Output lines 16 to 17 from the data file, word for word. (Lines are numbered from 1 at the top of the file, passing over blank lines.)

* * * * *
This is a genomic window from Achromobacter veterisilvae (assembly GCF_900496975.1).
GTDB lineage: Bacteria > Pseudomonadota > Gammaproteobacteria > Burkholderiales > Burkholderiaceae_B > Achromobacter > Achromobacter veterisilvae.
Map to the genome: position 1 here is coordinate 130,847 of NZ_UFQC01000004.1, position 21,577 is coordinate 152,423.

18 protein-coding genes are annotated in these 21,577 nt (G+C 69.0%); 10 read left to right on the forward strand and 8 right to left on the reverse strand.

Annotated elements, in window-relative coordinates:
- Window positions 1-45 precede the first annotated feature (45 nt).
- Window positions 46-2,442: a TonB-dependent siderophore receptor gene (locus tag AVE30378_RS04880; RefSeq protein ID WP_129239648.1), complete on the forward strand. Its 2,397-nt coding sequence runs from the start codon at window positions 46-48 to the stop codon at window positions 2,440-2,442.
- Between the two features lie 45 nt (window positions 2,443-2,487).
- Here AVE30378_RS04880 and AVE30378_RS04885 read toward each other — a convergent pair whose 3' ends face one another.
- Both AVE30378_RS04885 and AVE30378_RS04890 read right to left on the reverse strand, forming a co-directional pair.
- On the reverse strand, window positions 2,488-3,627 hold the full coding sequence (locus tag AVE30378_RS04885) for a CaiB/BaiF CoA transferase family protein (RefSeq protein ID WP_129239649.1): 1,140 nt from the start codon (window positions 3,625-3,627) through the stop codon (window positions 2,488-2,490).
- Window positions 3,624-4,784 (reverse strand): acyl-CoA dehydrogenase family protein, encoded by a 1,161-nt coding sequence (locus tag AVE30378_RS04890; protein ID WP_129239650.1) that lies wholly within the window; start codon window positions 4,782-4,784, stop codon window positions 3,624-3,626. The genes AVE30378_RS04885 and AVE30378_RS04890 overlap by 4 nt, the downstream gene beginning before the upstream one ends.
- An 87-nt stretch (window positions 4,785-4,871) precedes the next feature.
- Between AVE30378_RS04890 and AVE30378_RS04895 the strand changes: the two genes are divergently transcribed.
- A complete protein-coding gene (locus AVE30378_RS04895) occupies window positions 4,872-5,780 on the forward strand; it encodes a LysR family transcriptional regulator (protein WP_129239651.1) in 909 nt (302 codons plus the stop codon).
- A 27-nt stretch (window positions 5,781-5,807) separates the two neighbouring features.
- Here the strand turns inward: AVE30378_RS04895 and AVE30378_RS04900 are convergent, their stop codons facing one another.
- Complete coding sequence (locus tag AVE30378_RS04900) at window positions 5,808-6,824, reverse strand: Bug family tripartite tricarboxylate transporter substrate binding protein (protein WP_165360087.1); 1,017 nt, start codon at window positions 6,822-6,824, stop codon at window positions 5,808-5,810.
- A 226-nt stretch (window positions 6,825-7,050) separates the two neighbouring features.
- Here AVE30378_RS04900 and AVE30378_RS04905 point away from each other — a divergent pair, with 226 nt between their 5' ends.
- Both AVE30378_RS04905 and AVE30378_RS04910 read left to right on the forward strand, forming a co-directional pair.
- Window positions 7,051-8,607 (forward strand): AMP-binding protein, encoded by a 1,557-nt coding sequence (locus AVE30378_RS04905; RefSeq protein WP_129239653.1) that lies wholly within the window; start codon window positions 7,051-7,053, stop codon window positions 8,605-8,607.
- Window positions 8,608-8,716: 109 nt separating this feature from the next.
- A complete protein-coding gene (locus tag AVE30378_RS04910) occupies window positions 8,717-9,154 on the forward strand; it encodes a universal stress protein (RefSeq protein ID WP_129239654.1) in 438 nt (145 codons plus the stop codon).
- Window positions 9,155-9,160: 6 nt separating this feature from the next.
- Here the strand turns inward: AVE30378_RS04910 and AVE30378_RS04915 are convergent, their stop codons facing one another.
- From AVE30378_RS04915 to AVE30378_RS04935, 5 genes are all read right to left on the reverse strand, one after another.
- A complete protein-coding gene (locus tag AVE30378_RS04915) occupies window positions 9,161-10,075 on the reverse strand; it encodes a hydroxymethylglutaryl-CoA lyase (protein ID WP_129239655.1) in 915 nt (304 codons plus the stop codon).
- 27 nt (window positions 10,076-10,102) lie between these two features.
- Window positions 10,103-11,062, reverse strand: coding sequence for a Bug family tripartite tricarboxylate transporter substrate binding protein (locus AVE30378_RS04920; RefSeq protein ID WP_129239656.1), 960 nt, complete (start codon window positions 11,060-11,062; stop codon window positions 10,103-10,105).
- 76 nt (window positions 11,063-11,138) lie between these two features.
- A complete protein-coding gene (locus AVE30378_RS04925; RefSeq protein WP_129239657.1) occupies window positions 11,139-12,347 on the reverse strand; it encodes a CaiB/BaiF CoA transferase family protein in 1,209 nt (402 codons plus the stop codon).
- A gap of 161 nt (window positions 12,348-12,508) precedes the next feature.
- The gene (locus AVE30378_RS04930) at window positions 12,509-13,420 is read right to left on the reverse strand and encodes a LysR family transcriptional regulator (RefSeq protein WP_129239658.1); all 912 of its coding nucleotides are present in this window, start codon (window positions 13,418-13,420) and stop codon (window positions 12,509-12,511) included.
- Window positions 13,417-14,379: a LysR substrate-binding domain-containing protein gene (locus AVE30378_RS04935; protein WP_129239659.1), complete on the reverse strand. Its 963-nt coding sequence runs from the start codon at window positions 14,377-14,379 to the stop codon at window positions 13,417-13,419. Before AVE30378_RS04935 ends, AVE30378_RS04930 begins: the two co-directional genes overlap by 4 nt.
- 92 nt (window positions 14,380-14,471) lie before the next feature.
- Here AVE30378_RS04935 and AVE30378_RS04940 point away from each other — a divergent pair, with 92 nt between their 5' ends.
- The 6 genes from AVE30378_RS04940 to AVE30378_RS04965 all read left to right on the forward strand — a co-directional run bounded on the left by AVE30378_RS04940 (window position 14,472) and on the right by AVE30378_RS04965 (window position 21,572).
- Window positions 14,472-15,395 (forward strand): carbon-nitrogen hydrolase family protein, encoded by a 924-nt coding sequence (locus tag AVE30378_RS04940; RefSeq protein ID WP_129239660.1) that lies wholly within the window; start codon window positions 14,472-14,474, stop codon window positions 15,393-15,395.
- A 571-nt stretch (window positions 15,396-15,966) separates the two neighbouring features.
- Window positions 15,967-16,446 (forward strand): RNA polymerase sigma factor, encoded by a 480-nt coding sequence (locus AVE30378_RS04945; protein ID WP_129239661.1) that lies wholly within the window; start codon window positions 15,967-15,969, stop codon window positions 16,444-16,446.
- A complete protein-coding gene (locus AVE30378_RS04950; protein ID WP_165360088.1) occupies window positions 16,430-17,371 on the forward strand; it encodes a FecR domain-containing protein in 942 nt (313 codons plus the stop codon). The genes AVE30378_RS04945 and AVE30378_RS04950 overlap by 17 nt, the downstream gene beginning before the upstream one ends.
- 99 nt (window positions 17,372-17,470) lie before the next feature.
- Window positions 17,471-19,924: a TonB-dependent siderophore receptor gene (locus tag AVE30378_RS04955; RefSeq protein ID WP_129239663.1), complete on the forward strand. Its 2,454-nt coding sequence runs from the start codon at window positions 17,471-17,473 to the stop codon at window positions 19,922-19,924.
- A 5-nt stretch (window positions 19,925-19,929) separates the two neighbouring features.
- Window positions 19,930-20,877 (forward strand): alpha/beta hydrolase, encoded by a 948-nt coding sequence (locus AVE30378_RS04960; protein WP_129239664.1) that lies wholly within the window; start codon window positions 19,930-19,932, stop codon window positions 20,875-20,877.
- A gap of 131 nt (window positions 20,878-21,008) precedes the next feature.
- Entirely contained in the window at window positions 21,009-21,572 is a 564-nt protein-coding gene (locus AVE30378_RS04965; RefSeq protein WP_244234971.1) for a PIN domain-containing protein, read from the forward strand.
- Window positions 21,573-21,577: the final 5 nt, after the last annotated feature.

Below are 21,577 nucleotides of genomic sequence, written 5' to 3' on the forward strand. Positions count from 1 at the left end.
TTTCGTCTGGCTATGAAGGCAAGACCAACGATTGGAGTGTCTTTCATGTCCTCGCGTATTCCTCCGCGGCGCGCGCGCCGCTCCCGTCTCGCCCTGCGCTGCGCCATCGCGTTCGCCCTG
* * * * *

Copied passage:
- A 27-nt stretch (window positions 5,781-5,807) separates the two neighbouring features.
- Here the strand turns inward: AVE30378_RS04895 and AVE30378_RS04900 are convergent, their stop codons facing one another.